Friday, July 26, 2013

Feeding the Soul

“Your soul will do what it needs to do to evolve. But it WILL evolve.” A psychic told me this at a recent reading. I believed her. Then I wondered from the way she stressed “will” if I were perhaps doing something to prevent my soul from doing its job. I’m stubborn like that. If it were at all possible for someone to stand in the way of a force of the Universe, I would be the one to do it.

Admittedly, though, I don’t know much about this business of soul building. I assume it has something to do with obstacles, a major challenge or two, definitely change of some kind. I would like to think, though, that it also has something to do with joy, with filling one’s heart with friends, family, food, and fun.

I am trying to force myself lately to move toward joy. I know this sounds odd, forcing oneself to experience more joy in life, but I am stuck at a plateau and have forgotten what it is exactly that brings me joy. I have forgotten that I am deserving and worthy of such. I operate in my life from routine, live for others, and go about my day because it is, well, my day. Today, though, I tried. I stepped out of my life for just a bit. I stepped out and allowed the joy in.

I met a friend at Starbucks. We didn’t go in for drinks. I parked the Prius then hopped into her car. We drove together to the lake. We spent an hour or so talking about exhibitionists, wind turbines, and the price of corn. I taught her a sorority cheer and shared with her the first time I ever swore. She taught me the sorrow of losing a friend to cancer. I reminded her what it’s like to be fifty. She showed me how to be fabulous at sixty. We laughed. We joked. We talked about what it might be like to enjoy the company of another woman in a way that neither of us ever had.

Then we spent three hours kayaking down the Kalamazoo River.

I am new at this, but already I love it. It was a quiet trip. We had the river to ourselves. We passed sandhill cranes, unnamed purple flowers, mating turtles, and the occasional Ryder truck on the highway overhead. My friend is a great teacher. She is patient, kind, and never panics when I am floundering. “No way you’re drowning on MY watch,” she assures me. I believe her.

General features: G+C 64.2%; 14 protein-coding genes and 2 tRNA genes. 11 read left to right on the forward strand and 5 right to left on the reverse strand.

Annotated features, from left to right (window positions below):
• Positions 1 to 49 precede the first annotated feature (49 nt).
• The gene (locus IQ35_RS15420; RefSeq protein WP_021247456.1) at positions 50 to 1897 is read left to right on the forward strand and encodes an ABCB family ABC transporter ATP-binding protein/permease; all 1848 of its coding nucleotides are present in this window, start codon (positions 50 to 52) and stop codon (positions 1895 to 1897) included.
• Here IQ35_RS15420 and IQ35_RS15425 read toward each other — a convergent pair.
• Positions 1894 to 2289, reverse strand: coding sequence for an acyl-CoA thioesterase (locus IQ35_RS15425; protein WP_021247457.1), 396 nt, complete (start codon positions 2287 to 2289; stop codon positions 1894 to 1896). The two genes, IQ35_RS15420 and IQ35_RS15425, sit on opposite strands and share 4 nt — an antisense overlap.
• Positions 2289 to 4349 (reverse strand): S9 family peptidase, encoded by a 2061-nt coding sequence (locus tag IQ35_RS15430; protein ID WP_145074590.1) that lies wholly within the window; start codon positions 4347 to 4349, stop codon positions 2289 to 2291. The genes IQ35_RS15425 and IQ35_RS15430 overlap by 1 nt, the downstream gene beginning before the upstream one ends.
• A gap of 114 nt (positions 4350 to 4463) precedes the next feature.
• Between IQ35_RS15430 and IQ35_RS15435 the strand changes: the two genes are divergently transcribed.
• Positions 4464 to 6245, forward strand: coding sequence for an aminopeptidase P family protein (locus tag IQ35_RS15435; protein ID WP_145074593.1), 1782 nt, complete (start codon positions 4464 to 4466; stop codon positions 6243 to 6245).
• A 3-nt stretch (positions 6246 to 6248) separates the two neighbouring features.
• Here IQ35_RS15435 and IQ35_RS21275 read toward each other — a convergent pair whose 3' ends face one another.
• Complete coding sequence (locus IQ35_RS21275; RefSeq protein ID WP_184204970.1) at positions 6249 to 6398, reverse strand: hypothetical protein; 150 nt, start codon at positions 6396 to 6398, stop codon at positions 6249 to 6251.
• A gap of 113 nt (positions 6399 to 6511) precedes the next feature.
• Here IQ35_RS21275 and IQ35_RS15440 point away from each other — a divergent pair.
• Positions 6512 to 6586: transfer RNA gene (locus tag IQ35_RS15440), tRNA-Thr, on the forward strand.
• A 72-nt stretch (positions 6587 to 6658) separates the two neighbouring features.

We followed the paddle with lunch on the river. We found a place in town, sat on the patio by the boats that were docked, watched the canoes, kayaks, and ducks drift by. I had a veggie burger with fries and a salad. She had tacos with seafood of some sort. Mostly what we had was great conversation and a few laughs for dessert. She took my picture, but wouldn’t let me take hers. She said she already had one for her obituary and that one was good enough. I handed her my camera and asked her to snap more of me and told her that one is NEVER good enough.

After lunch, we did a little shopping. I have a weakness for funky jewelry made by local artists, especially when the local artist is sitting behind the counter chatting up the customers while she creates more funky jewelry. I didn’t buy a thing, but I tried on plenty.

On the way home, we stopped at a roadside stand and bought some fresh Michigan blueberries. They’re in season. And delicious.

I closed my day with about an hour spent roaming a field, MY field, praying heavily for a friend and mentally crafting an essay. Silently, however, I hoped I wouldn’t come across the giant hawk that swooped down at me the other day, thinking me his prey. I can think of many ways for my life to end, but I’ll be damned if I go out of this world pecked to death by a bird.

At the end of my day, I reflect back on the words of the psychic in that reading. I don’t know much about this business of building the soul, but I’m pretty sure it has something to do with kayaks, patio lunches, and long car rides with a dear, close old friend.

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